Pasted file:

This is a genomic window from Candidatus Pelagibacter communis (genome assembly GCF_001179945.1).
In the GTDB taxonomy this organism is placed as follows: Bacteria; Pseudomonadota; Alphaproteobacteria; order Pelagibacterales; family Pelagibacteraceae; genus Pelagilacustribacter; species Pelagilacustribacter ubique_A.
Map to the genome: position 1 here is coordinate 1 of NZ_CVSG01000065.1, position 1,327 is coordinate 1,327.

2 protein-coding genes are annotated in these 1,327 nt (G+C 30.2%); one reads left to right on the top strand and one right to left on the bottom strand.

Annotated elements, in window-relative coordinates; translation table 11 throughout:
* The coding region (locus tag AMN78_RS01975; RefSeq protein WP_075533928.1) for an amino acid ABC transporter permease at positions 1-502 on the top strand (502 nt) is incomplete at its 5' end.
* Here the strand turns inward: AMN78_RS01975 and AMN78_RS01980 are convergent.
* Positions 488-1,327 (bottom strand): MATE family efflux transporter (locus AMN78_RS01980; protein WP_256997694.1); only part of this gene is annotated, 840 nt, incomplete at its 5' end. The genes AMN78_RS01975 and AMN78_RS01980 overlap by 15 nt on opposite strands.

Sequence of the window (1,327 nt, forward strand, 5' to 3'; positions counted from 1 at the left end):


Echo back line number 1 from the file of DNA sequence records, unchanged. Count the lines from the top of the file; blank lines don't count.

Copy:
This is a genomic window from Candidatus Pelagibacter communis (genome assembly GCF_001179945.1).